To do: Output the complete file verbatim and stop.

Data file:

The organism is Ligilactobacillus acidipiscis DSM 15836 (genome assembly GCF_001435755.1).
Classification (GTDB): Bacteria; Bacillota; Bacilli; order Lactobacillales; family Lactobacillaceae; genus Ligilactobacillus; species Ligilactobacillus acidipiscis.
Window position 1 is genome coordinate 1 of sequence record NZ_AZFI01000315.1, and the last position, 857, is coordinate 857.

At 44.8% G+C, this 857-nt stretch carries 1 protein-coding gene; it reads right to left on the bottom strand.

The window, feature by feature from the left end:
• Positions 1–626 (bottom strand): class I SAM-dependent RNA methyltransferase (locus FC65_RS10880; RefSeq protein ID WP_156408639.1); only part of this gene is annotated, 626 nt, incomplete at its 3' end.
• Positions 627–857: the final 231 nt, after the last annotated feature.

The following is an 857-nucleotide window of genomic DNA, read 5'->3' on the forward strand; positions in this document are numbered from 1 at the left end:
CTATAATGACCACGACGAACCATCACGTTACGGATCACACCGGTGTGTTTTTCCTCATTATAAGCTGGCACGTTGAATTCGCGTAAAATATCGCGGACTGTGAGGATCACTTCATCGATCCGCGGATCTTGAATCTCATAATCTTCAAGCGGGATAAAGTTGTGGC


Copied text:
The organism is Ligilactobacillus acidipiscis DSM 15836 (genome assembly GCF_001435755.1).
Classification (GTDB): Bacteria; Bacillota; Bacilli; order Lactobacillales; family Lactobacillaceae; genus Ligilactobacillus; species Ligilactobacillus acidipiscis.
Window position 1 is genome coordinate 1 of sequence record NZ_AZFI01000315.1, and the last position, 857, is coordinate 857.

At 44.8% G+C, this 857-nt stretch carries 1 protein-coding gene; it reads right to left on the bottom strand.

The window, feature by feature from the left end:
• Positions 1–626 (bottom strand): class I SAM-dependent RNA methyltransferase (locus FC65_RS10880; RefSeq protein ID WP_156408639.1); only part of this gene is annotated, 626 nt, incomplete at its 3' end.
• Positions 627–857: the final 231 nt, after the last annotated feature.

The following is an 857-nucleotide window of genomic DNA, read 5'->3' on the forward strand; positions in this document are numbered from 1 at the left end:
CTATAATGACCACGACGAACCATCACGTTACGGATCACACCGGTGTGTTTTTCCTCATTATAAGCTGGCACGTTGAATTCGCGTAAAATATCGCGGACTGTGAGGATCACTTCATCGATCCGCGGATCTTGAATCTCATAATCTTCAAGCGGGATAAAGTTGTGGC